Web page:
Should You Adjust Your Portfolio for 2021 Market?
November 17, 2021

I think it’s safe to say at the beginning of 2021 nobody would have expected to be sitting here in November 2021 discussing the stock market that is up over 20% for the year. Now, nobody needs to look further than December of 2018 to see the markets can turn the other direction quickly. But when the market has a better than an anticipated year, we want to look at two different things to consider in that environment.

I often joke with my clients that my crystal ball is out for repair and unfortunately it’s been out for repair for a while. It probably would have come in handy this year, though I’m not sure even it would have anticipated the kind of year that we’re having. Beginning of 2021, the pandemic was still ongoing, and it’s still ongoing today. Throughout the year we heard different talk about changing tax legislation along with other pieces of legislation. And there are still parts of this economy that haven’t really received from the pandemic. So many people are surprised to see the markets where they are at. And so this first idea we are gonna talk about – don’t panic – highlights that point a little bit.

1. Don’t Panic

Before we start talking about what’s on this slide, I do want to reiterate that while we want to avoid panic buying when the market is high, I’m not saying we shouldn’t necessarily buy different points in the market – even when it’s high. Depending on your time frame for investing, when you are going to need the money, it could still make sense to invest at different points of the market – even when it is high. What we want to avoid is the idea of panic buying, where we are afraid of missing out on something – the old adage of FOMO. So we dump money in the market at a time when it’s not best for you based upon your situation.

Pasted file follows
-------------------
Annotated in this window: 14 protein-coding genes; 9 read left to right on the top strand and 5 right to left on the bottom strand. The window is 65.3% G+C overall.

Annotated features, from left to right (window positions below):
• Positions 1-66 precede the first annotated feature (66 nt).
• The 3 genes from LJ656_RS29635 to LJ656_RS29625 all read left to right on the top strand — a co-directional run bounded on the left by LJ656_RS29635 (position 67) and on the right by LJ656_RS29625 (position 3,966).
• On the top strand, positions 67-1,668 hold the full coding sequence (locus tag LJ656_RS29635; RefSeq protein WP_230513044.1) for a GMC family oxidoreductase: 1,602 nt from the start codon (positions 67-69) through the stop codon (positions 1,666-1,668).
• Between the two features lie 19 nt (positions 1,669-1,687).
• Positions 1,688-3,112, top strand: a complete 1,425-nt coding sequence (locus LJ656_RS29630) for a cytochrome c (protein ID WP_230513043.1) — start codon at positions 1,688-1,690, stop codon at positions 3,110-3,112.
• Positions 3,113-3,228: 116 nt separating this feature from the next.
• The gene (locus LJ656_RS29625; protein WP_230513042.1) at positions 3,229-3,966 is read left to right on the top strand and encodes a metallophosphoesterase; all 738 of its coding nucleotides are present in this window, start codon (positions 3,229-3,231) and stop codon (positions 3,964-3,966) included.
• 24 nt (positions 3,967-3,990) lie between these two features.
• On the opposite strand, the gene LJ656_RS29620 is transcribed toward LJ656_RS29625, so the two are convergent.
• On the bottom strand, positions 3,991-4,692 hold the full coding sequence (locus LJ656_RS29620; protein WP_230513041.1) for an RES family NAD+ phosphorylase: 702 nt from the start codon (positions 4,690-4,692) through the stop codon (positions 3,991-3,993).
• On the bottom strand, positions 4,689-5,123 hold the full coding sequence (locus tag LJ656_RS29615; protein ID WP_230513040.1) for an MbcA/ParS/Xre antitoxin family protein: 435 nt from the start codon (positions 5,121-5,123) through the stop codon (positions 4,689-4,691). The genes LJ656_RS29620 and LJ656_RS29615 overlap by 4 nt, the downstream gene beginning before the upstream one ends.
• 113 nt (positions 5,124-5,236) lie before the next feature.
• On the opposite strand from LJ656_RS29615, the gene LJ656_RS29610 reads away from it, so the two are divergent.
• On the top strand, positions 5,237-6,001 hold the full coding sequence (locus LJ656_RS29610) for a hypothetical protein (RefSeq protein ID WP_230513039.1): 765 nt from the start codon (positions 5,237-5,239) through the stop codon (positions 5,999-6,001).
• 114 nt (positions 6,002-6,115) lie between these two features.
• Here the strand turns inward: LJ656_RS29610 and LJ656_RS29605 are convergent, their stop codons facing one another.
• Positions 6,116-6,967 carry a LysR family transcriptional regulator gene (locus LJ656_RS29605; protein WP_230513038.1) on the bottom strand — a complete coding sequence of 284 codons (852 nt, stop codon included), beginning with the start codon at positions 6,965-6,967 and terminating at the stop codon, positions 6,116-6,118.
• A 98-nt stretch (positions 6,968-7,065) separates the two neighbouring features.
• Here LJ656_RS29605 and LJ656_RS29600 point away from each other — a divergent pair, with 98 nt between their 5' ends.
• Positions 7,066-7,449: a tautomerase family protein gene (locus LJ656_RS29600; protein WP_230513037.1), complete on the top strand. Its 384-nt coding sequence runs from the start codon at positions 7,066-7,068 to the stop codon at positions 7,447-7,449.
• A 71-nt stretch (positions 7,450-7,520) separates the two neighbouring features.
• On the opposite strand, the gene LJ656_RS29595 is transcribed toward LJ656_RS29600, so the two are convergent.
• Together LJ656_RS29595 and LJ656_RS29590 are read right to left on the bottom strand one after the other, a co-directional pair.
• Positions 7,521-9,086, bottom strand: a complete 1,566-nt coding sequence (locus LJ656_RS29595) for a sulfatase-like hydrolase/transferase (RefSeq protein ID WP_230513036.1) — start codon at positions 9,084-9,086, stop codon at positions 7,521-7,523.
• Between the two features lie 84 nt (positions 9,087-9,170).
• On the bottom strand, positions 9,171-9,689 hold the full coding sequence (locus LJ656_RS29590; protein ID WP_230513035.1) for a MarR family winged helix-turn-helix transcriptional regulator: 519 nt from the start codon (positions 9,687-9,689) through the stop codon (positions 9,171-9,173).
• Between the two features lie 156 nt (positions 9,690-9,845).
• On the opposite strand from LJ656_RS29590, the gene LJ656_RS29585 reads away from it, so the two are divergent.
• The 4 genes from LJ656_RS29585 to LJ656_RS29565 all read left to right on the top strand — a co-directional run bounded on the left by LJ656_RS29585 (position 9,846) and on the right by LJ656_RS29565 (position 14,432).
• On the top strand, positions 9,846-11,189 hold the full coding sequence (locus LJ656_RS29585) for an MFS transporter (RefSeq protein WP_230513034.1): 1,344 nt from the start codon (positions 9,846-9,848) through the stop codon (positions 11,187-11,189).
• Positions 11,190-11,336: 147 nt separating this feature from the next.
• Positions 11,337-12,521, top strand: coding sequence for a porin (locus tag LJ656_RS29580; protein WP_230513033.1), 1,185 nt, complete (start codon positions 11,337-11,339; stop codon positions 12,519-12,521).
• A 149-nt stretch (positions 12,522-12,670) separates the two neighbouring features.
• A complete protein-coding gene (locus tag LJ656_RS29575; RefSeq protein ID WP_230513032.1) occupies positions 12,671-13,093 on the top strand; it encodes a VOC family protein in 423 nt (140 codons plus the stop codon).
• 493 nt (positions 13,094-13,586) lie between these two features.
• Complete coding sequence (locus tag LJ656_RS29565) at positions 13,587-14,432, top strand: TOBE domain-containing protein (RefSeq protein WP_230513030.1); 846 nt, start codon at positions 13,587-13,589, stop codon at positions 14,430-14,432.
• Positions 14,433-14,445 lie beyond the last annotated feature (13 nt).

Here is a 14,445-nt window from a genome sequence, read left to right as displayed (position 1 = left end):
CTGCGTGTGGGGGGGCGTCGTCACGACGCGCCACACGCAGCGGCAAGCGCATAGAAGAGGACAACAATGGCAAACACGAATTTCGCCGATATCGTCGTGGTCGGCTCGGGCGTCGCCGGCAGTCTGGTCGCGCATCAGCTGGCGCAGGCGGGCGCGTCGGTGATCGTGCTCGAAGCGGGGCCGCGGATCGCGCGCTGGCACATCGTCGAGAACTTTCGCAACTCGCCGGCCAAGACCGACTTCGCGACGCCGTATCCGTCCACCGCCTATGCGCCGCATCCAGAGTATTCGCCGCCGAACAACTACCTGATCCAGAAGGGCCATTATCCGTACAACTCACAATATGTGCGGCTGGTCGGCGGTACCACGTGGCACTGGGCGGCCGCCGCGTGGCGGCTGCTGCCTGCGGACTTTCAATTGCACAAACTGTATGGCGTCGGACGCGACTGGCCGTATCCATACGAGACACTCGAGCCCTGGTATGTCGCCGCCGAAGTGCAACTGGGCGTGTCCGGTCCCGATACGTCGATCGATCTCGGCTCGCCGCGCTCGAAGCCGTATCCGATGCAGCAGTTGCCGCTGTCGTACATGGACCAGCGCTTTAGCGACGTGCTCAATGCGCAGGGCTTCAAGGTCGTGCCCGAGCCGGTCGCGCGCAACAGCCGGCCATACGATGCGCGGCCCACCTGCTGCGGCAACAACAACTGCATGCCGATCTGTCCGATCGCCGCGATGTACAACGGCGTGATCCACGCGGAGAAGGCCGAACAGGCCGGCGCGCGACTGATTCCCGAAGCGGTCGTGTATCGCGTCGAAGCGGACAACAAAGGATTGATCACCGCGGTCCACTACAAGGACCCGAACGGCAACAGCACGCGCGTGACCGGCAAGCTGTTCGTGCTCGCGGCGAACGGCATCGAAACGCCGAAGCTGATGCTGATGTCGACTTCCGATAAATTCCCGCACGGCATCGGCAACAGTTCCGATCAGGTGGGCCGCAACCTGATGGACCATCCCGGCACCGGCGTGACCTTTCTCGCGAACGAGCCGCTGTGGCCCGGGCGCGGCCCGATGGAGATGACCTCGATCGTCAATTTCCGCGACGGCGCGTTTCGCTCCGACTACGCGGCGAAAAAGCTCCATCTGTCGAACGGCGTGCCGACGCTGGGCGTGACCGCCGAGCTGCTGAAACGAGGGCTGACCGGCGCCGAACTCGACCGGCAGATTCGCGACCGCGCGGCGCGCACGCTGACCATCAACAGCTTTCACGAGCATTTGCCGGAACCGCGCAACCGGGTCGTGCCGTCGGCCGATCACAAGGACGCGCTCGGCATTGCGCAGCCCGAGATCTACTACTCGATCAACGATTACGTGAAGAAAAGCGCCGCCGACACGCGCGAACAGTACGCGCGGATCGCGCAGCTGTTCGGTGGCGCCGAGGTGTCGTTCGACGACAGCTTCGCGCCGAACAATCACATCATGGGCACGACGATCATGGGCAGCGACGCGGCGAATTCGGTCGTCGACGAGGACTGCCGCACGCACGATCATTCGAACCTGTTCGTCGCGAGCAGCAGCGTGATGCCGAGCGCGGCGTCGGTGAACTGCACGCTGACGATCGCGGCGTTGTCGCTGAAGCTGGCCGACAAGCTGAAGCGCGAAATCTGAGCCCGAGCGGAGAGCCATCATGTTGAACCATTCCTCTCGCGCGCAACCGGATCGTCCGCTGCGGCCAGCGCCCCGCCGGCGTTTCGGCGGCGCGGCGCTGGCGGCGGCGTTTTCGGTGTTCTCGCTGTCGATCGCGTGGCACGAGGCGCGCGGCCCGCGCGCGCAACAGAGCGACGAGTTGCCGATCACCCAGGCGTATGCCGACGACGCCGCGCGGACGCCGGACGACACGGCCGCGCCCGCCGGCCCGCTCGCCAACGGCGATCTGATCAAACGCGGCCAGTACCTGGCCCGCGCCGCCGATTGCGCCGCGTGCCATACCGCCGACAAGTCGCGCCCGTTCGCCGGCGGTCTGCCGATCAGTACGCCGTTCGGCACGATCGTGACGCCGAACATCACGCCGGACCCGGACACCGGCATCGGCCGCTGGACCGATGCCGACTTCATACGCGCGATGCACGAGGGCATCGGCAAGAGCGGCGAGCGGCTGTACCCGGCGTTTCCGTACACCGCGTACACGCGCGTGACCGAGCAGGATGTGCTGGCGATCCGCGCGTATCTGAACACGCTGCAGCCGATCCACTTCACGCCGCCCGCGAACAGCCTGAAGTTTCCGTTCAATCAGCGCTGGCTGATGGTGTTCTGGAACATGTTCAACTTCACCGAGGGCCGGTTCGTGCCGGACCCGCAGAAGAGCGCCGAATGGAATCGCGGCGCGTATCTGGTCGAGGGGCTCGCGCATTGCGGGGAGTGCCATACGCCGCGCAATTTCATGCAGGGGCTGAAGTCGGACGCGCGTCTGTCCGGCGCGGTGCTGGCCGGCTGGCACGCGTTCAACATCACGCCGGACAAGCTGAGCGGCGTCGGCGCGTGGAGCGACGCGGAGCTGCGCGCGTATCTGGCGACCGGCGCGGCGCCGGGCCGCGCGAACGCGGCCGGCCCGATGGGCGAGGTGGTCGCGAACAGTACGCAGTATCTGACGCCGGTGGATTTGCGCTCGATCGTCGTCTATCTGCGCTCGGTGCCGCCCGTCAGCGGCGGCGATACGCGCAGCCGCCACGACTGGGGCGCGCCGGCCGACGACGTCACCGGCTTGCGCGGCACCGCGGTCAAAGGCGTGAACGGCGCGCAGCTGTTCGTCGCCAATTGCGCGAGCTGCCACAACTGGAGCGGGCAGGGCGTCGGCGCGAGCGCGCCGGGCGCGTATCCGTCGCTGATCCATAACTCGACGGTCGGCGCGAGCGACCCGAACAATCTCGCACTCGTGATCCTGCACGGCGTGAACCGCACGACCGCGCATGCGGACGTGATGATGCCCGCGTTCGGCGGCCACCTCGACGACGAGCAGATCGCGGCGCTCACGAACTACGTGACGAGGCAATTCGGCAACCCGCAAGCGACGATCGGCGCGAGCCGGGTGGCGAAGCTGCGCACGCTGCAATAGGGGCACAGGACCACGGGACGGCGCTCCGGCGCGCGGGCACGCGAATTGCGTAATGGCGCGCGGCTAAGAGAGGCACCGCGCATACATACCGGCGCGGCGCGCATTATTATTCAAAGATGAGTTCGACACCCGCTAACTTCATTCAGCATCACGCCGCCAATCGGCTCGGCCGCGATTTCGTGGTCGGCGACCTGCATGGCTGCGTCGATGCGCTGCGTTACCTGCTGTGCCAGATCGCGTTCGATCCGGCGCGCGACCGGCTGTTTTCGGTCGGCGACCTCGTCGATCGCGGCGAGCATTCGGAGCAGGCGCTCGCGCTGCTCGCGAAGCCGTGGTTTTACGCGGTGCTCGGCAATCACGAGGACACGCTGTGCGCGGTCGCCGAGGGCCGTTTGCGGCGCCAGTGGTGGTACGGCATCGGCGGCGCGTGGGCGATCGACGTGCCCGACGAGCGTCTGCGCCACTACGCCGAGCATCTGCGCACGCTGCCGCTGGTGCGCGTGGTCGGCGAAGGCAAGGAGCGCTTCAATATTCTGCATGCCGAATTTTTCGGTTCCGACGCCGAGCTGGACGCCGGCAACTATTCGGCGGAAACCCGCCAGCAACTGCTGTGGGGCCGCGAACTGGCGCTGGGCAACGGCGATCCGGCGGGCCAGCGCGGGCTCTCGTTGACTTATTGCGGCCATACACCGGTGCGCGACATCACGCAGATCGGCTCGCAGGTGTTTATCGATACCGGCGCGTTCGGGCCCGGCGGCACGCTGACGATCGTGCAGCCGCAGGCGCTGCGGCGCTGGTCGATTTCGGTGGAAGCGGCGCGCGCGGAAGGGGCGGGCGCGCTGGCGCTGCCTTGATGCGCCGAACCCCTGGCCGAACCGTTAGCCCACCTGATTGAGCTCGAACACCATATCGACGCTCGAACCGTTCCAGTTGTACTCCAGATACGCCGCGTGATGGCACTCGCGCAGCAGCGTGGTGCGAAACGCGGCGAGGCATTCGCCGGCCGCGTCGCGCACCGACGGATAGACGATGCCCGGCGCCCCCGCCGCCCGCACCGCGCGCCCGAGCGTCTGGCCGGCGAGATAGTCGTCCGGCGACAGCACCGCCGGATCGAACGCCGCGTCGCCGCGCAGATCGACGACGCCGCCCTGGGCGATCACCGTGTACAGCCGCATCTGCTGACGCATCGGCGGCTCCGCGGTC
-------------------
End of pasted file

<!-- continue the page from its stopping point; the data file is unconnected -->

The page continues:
So if we look at this chart here, the bottom one is what I’m going to focus on. It says 20 year annualized returns for different areas of the market from 2001 to 2020. What you will notice is the average annualized returns for the S&P 500 (or what many people would call the stock market) is 7.5%. Now that takes into consideration the tech bubble in the early 2000s, the housing crisis in 2009-2010. But if you just bought at the beginning of 2001 and held until the end of 2020, you would have averaged 7.5% per year in the S&P 500.

You can see various other asset classes, including a 60/40 portfolio, this would be 60% stock and 40% bonds; during that time period would have averaged 6.4%.

I want to highlight this one right here, this bar shows the average investor during that same time frame averaged 2.9%. Typically that’s because most investors tend to get caught up in the emotions of the market and they will buy at a high and sell at a low – which is exactly the opposite of what we want to try and do. That’s where the panic buying comes in; people feel like they are missing out on something and they want to buy into the market, and then they panic on the opposite side of that and sell out at the worst possible times. That’s how you end up with an average here of 2.9% rate.

2. Rebalancing Your Portfolio

The second point I want to reiterate is something I talked about before; I’ve written a more in-depth piece: Rebalancing is not a type of Yoga

We need to make sure we are rebalancing your portfolio. Especially in a year when the market has done better than anticipated, sometimes it’s a little easier to get lackadaisical with the portfolio and not stay disciplined with it. So we are gonna take a look at what rebalancing does to a portfolio and the effect it has on the long-term performance of your portfolio.

So one of the benefits of working with Stewardship Advisors is this idea of rebalancing; it’s something that we do automatically for our clients. Anybody that we manage money for we do quarterly rebalancing to the portfolio, so we just take care of that for you.

So looking at this slide right here, what you are going to see is this idea that if we start with a 60% stock and 40% bond portfolio, over time depending on how different pieces of the portfolio perform, the pie chart could look very different.